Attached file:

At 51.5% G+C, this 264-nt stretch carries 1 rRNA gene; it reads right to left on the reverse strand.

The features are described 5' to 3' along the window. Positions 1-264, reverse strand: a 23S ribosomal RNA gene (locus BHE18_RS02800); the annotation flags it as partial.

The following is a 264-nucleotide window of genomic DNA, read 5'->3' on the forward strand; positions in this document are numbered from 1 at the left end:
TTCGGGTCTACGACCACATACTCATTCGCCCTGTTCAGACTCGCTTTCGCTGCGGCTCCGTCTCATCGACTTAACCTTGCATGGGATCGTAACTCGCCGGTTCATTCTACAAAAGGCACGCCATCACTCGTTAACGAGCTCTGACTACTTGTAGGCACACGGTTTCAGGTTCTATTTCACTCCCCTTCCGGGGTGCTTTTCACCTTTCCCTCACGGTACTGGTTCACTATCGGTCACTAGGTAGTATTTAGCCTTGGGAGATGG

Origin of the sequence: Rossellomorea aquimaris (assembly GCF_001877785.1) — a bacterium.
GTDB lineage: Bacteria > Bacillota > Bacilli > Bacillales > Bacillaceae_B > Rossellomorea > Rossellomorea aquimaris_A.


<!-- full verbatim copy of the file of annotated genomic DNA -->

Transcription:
At 51.5% G+C, this 264-nt stretch carries 1 rRNA gene; it reads right to left on the reverse strand.

The features are described 5' to 3' along the window. Positions 1-264, reverse strand: a 23S ribosomal RNA gene (locus BHE18_RS02800); the annotation flags it as partial.

The following is a 264-nucleotide window of genomic DNA, read 5'->3' on the forward strand; positions in this document are numbered from 1 at the left end:
TTCGGGTCTACGACCACATACTCATTCGCCCTGTTCAGACTCGCTTTCGCTGCGGCTCCGTCTCATCGACTTAACCTTGCATGGGATCGTAACTCGCCGGTTCATTCTACAAAAGGCACGCCATCACTCGTTAACGAGCTCTGACTACTTGTAGGCACACGGTTTCAGGTTCTATTTCACTCCCCTTCCGGGGTGCTTTTCACCTTTCCCTCACGGTACTGGTTCACTATCGGTCACTAGGTAGTATTTAGCCTTGGGAGATGG

Origin of the sequence: Rossellomorea aquimaris (assembly GCF_001877785.1) — a bacterium.
GTDB lineage: Bacteria > Bacillota > Bacilli > Bacillales > Bacillaceae_B > Rossellomorea > Rossellomorea aquimaris_A.